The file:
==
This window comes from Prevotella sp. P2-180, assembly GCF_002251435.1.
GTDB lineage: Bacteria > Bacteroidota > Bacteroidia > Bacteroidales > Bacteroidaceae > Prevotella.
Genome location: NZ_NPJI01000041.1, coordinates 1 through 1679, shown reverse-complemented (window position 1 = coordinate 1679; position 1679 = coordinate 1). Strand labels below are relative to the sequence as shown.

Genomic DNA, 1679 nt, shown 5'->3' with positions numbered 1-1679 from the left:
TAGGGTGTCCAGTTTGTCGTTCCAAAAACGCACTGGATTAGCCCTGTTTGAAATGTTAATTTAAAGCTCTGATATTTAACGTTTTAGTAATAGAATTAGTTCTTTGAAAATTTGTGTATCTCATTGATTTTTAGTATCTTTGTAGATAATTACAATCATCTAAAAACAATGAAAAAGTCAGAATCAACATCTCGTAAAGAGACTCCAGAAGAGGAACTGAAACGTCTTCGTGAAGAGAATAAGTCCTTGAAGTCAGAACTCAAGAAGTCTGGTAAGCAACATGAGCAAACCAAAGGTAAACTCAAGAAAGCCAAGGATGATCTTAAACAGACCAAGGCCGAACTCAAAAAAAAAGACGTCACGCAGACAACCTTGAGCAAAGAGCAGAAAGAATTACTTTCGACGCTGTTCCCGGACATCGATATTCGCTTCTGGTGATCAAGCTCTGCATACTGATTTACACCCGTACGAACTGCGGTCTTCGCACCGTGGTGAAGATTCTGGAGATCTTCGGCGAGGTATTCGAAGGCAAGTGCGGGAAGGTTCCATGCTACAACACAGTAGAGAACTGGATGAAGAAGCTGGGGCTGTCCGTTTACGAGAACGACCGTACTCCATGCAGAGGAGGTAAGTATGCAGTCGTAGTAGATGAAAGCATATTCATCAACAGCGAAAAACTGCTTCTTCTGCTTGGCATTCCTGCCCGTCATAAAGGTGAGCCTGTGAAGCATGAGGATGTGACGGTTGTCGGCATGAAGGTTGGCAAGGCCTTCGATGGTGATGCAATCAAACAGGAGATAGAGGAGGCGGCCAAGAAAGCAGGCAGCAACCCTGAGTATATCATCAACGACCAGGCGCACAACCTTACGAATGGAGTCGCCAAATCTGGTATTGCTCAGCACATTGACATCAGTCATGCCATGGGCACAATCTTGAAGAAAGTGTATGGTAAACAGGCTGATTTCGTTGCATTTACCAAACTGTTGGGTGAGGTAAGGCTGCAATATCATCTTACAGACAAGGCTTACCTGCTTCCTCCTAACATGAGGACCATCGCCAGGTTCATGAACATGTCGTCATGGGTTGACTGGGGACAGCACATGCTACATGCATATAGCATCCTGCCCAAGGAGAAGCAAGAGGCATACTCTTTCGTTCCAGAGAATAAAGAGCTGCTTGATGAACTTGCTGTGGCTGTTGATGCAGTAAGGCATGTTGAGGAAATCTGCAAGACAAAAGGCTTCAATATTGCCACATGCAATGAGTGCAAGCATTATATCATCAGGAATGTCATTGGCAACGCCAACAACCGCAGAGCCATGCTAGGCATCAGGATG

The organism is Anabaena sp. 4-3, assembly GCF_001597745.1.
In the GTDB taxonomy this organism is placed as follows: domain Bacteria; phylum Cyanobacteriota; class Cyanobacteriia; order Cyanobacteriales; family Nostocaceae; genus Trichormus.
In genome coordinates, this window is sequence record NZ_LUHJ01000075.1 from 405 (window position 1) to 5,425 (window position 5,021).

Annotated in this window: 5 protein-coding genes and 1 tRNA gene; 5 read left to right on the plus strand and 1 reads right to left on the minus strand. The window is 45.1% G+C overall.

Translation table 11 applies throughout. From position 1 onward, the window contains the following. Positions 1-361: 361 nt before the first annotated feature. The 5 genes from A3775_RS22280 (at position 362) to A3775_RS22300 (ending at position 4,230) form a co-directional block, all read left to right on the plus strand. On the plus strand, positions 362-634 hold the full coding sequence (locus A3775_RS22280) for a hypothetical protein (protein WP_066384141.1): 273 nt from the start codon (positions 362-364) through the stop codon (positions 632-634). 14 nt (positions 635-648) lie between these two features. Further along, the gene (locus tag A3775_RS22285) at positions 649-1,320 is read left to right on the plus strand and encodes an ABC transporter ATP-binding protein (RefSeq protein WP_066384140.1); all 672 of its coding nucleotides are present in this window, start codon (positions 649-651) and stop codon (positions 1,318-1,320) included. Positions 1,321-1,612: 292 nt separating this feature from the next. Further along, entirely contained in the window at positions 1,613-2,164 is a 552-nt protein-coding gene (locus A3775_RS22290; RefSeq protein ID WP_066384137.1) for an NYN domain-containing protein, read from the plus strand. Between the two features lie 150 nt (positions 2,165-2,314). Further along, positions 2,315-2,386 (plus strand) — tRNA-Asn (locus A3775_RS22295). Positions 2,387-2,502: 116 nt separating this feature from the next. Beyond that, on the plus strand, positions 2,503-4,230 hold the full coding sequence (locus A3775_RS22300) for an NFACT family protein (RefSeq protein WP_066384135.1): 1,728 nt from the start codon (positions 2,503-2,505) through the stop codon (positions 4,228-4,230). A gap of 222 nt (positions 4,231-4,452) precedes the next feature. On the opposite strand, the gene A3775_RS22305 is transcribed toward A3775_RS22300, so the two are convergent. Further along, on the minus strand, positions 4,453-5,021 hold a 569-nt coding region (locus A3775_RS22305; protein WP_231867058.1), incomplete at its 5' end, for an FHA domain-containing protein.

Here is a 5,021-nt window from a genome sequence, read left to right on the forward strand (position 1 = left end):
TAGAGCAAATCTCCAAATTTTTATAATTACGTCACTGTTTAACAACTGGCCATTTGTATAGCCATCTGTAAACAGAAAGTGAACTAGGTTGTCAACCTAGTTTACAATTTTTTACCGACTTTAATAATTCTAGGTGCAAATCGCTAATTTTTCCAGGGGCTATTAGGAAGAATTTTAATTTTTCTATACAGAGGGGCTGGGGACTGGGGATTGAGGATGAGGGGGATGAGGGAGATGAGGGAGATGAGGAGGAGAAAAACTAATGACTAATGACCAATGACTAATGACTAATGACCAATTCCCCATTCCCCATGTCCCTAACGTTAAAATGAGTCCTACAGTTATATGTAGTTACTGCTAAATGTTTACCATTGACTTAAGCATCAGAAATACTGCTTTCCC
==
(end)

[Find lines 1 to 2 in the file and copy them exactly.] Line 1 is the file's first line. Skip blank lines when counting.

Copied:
This window comes from Prevotella sp. P2-180, assembly GCF_002251435.1.
GTDB lineage: Bacteria > Bacteroidota > Bacteroidia > Bacteroidales > Bacteroidaceae > Prevotella.